3.2 Drude parameters
The Drude model permits a simple analysis of the temperature dependence. Because it assumes a free-electron gas moving against a fixed background of positive ions, it cannot account for interband electronic transitions, which become important for Ag in the blue region of the visible spectrum. For longer wavelengths, the complex dielectric function can be written as22], and electron-phonon scattering, ωep , defined asEq. (2)]. Meanwhile, electron-phonon scattering is strongly temperature dependent [Eq. (3)]. Therefore, reduced electron-phonon scattering should be the origin of the decreased εIm at low T. [We note that, because Eqs. (1) to (3) neglect interband transitions as well as surface roughness and grain boundaries, they can only strictly be applied at long wavelengths to smooth single-crystalline films. However, below we use them to fit the optical data for all three of our sample types.]
With this model, we extracted the Drude parameters for our three samples at each temperature. Table 1 summarizes the results. We also list the percent error (or normalized standard deviation) for each data set. The normalized deviations between the calculated and measured εR and εIm are determined at each wavelength. The RMS deviation for a set of all such values is then reported. This method was used to weight the real and imaginary deviations equally. While the extracted errors for all three sample types are small, they are slightly larger for the single-crystalline sample for unknown reasons.
Table 2 summarizes a second set of fits, exploiting a one-oscillator Drude-Lorentz model,
As seen in Table 1, the electron-phonon scattering rate decreases monotonically with T for all films, as expected. Because the product ΓΔ is the fitting parameter that primarily compensates for the effect of surface scattering in the film, ΓΔ increases with grain density and surface roughness. Also, while ΓΔ was fit without constraints at each temperature, it varies only ~10% from the average for each film. This agrees with Eq. (2), which assumes these values are temperature independent. Lastly, note that the measured ΓΔ for Sample Ro is ~0.3, consistent with a previous estimate of ~0.4 .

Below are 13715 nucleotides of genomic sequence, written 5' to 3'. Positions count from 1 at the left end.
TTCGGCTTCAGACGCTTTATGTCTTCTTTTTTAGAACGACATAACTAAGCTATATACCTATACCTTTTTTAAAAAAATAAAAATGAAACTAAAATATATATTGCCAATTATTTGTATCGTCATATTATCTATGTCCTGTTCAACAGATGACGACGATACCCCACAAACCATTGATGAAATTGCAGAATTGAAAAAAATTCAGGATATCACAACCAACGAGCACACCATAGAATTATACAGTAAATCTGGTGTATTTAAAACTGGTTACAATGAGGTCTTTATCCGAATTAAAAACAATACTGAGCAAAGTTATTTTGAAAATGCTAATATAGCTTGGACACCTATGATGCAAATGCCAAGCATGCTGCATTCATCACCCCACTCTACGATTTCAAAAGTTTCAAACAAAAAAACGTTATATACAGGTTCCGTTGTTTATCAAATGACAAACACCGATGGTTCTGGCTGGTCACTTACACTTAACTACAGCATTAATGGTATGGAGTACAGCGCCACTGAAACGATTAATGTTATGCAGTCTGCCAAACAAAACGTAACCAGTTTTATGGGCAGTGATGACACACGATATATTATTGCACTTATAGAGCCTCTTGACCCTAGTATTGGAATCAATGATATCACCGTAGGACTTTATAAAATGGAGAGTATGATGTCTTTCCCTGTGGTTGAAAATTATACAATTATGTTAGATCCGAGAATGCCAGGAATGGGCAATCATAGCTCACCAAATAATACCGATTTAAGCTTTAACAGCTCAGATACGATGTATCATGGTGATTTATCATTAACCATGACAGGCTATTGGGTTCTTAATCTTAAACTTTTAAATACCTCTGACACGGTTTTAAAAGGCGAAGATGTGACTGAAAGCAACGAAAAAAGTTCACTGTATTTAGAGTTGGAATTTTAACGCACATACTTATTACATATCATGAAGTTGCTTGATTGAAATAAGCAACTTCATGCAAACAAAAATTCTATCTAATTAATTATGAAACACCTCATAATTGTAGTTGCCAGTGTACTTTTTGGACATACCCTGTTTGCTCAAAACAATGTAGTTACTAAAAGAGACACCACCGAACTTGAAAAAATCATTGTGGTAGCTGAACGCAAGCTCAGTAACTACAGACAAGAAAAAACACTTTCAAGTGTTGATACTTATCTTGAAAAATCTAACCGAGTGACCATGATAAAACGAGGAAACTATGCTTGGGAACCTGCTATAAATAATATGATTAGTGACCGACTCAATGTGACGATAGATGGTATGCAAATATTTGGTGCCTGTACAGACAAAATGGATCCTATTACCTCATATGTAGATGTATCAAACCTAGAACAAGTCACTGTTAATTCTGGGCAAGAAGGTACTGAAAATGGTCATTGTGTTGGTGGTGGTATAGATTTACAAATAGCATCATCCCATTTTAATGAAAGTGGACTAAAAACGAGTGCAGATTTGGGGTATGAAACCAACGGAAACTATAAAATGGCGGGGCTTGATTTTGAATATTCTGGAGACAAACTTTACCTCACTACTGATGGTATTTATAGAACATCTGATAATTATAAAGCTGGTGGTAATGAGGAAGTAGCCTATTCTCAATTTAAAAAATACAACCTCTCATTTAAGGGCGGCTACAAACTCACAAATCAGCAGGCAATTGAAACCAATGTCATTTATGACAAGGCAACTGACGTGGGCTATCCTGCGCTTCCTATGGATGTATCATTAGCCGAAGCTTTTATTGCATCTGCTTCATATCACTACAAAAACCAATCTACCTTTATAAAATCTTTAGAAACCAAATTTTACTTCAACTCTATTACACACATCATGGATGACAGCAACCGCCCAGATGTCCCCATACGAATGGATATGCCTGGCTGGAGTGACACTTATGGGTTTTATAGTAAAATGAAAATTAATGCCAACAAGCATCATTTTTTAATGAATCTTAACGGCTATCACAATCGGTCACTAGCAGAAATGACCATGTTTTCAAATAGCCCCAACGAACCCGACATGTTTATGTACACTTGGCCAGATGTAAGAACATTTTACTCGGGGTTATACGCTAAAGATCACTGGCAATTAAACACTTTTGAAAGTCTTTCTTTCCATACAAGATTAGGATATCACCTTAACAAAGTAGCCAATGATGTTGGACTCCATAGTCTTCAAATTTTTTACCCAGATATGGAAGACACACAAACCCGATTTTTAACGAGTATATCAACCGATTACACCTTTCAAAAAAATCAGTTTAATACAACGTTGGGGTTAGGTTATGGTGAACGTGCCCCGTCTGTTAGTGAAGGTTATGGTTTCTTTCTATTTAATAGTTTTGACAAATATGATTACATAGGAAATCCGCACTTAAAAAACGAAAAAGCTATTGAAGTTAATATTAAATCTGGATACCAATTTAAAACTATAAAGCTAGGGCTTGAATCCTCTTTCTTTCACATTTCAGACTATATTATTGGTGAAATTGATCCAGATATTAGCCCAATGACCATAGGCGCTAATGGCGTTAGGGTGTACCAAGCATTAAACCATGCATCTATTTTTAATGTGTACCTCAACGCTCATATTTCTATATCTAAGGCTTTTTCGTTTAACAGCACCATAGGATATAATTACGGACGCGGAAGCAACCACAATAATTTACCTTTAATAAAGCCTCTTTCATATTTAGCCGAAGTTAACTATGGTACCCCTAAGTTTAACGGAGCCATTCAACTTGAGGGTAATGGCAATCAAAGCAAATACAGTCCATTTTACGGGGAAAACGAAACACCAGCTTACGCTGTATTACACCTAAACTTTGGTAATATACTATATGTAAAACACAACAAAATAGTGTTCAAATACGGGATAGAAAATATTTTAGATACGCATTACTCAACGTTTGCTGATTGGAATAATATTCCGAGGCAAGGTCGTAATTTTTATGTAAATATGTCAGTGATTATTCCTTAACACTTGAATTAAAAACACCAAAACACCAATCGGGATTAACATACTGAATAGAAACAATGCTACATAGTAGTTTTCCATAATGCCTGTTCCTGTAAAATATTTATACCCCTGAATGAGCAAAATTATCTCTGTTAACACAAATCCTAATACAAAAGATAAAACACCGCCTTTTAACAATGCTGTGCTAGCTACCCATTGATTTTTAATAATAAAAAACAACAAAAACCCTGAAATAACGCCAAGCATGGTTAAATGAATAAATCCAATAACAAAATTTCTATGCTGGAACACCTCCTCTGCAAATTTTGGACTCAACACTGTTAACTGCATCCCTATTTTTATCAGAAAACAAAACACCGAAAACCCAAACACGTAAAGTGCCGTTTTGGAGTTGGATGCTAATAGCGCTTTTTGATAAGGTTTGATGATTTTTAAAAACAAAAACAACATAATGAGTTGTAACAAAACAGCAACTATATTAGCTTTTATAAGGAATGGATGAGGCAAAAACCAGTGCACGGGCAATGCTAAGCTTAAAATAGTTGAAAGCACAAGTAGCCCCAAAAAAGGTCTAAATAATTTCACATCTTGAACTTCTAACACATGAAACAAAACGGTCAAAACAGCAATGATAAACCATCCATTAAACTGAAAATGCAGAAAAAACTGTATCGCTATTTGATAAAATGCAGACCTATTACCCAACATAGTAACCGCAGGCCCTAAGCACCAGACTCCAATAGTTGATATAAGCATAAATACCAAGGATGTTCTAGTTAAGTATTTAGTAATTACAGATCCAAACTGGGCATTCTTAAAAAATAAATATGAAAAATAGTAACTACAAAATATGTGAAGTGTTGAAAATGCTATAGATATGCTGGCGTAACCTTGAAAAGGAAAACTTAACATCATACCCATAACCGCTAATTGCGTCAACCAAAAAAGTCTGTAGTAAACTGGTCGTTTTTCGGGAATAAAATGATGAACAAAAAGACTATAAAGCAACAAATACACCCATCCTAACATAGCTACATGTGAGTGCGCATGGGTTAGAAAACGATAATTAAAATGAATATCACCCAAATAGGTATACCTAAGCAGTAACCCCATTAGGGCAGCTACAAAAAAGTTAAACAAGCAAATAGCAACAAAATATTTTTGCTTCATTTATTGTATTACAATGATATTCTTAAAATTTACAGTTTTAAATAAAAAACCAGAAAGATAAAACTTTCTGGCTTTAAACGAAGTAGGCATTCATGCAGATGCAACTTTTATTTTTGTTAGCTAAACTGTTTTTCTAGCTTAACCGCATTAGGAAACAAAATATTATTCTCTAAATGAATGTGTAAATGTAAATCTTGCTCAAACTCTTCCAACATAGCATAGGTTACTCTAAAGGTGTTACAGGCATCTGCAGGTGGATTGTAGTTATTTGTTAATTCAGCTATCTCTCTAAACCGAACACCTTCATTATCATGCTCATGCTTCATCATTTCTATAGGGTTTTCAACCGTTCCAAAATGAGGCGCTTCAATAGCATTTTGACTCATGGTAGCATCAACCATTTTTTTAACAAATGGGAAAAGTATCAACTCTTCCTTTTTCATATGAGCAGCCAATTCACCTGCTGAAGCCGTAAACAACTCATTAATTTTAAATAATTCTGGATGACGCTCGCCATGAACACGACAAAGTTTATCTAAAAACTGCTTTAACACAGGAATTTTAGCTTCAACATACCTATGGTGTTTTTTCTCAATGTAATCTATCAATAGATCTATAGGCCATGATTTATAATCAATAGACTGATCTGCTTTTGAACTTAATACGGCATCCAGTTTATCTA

So far we have not considered thermal expansion in the Drude model. The plasma frequency should be temperature dependent through the linear thermal expansion coefficient, γ, as34], we expect only a + 0.7% change in ωp in going from 298 to 5 K. Experimentally, we find the opposite trend. The extracted plasma frequencies (Table 1) decrease by several percent upon cooling. In practice, the fits use ωp and ε∞ to correct for deviations from the Drude model, including the influence of interband transitions. When we instead constrain ωp according to Eq. (5), much worse fits are obtained.
3.3 Plasmon propagation lengths
As shown above, cooling reduces εIm and thus plasmonic losses. Because losses limit the propagation distance of the SPPs, this distance should increase at low T. Using our measured dielectric functions, we calculated the expected SPP propagation lengths, LSPP, at the vacuum-Ag interface [1, 2] (see Fig. 3). Figure 4(a) shows the expected enhancement in LSPP at various temperatures (compared to 298 K) for Sample SC. Figure 4(b) compares the expected enhancement at 5 K for our three sample types. We see a clear dependence on the crystallinity and roughness of the Ag. Compared to SPP propagation lengths at room temperature, Sample SC at 5 K should show enhancements from 35 to 55% between 500 and 800 nm. Sample TS should show enhancements from 23 to 40% in this range. While the roughness of the single-crystalline and template-stripped films is similar, grain boundaries in the latter contribute to additional temperature-independent losses. Sample Ro had a much higher roughness and smaller grains. Consequently, it should exhibit smaller enhancements from 10 to 22% between 500 and 800 nm.